The reentry permit coupled with evidence of residence within the United States can prevent confiscation of the green card at the border.  It is an essential tool that provides peace of mind, for green card holders who must spend significant amounts of time outside the United States.




How Does the Deporter-In-Chief Do It?

By: Danielle Huntley, Esq.  

The most frequent questions I get asked when a new person finds out I am an immigration lawyer is “so what do you think we should do about illegal immigration, why can’t we just send them home?” The second most frequent question I get asked is what I think of President Obama’s record number of removals. He has removed so many illegal aliens he is sometimes colloquially referred to as the “deporter-in-chief.” My follow-up question to both inquiries is to ask what they think the removal process looks like. I hear variations on this theme: “the illegal alien gets picked up by Immigration and put on a plane back to their home country.”


This prompts me to begin a series of posts on removal proceedings and how the process actually works.


Today, I will start with grounds for removal from the United States. An alien is deemed removable under six broad categories [8 U.S.C. 1227(a)(1)-(6) – I’m including the statutory cite because it drives me crazy when they are not included in a blog entry]. The six categories are:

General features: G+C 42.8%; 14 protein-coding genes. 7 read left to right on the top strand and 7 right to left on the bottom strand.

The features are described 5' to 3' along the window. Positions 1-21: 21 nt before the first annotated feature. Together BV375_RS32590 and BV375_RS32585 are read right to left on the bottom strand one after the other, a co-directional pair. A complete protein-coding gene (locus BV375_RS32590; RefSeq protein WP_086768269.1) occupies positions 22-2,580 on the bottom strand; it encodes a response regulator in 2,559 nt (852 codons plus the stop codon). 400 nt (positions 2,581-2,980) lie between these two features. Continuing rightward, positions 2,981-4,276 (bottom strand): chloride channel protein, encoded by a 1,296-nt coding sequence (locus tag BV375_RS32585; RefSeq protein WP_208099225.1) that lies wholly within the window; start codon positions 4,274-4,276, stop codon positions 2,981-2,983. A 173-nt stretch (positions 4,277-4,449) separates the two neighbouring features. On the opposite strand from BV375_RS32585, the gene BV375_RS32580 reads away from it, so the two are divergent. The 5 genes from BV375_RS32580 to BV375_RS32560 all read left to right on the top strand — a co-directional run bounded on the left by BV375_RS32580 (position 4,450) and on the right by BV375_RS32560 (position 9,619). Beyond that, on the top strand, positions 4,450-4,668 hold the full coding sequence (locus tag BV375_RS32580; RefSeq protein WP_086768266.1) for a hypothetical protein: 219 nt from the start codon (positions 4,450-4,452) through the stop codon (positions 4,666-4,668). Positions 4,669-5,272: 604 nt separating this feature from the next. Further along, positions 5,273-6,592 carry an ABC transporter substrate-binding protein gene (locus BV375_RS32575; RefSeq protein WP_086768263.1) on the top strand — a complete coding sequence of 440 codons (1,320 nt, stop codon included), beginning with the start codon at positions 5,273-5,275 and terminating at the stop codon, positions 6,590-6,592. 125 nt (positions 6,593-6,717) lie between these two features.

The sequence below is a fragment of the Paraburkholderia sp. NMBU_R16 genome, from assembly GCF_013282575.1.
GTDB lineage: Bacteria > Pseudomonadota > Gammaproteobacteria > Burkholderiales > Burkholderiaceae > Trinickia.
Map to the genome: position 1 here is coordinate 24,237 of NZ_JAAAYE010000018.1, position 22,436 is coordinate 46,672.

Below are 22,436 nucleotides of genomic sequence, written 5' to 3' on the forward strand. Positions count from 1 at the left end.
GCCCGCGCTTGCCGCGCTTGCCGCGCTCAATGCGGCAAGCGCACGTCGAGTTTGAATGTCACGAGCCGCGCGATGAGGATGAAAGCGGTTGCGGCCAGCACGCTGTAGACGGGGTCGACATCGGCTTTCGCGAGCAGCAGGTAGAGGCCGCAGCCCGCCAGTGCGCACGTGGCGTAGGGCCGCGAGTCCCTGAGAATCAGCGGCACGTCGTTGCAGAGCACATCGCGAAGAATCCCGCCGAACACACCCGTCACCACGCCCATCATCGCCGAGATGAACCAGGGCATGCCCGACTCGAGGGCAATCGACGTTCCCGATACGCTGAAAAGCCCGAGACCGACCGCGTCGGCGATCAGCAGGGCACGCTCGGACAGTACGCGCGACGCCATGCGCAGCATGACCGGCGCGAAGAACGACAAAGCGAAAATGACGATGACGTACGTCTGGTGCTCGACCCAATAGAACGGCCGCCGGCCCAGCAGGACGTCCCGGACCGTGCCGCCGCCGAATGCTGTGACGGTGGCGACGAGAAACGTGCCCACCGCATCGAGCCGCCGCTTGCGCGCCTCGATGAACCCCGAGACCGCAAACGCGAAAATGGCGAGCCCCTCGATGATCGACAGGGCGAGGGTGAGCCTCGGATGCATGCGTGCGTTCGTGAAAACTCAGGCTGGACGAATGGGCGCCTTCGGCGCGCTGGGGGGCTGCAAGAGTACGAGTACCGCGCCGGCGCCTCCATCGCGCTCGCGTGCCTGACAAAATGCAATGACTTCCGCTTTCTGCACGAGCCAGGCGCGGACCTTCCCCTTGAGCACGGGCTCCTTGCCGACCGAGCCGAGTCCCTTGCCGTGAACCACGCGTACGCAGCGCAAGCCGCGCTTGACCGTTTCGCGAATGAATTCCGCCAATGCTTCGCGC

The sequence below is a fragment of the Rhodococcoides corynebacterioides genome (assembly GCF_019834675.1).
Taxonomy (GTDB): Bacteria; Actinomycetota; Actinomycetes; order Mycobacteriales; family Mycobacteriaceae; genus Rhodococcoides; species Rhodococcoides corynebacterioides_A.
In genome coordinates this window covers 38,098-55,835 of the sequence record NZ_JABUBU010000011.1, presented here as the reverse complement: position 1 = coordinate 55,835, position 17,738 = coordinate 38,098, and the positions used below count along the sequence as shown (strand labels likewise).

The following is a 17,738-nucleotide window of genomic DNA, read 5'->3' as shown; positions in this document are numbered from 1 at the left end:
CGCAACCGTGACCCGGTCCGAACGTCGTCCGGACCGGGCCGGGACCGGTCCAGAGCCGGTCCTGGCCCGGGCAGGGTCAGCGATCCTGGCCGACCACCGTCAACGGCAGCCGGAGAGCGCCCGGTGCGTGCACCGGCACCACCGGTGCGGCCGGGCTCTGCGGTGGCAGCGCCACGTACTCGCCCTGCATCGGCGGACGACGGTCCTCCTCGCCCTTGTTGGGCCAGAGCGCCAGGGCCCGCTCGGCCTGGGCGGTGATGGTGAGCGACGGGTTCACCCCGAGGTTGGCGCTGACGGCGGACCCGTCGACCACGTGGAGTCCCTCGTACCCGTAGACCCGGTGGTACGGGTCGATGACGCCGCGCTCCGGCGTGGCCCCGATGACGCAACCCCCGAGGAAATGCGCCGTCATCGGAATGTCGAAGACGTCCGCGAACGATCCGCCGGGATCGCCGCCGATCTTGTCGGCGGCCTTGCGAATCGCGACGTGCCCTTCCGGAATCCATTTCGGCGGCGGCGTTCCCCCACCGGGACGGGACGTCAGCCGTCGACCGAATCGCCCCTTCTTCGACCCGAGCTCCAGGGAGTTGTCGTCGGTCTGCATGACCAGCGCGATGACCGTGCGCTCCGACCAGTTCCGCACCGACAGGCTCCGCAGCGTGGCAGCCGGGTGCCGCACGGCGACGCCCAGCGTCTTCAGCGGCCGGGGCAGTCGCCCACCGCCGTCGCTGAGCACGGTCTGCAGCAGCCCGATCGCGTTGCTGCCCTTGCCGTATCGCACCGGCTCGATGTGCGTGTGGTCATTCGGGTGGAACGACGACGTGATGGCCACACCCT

1. Aliens who were not admissible to the U.S. at the time they entered the U.S., when they applied for the green card, or have violated their status in some other way. Included in this category are aliens who do not leave after their visa has expired, and aliens who enter the country illegally.
  2. Aliens convicted of certain criminal offenses;
  3. Aliens who fail to register or use false documents;
  4. Aliens who trigger certain national security issues;
  5. Aliens who have become public charges, and cannot show that the cause of becoming a public charge arose after entering the U.S.; and,
  6. Aliens who unlawfully vote.

These categories apply to all aliens in the U.S. from those present in the U.S. with a tourist visa to legal permanent residents who hold the green card.


In my next post in this series I will discuss how an alien who falls into one of the six categories above comes to the attention of the appropriate immigration authorities.


PROS & CONS: Suing in Federal Court for Immigration Denials and Delays

By: Lawrence P. Lataif  

Most people are aware from the news that federal lawsuits are often filed in connection with attempts by individual states to regulate immigration, and by individuals seeking to avoid deportation (now called removal) when found guilty of crimes, denied political asylum, or found to be removable based on other grounds.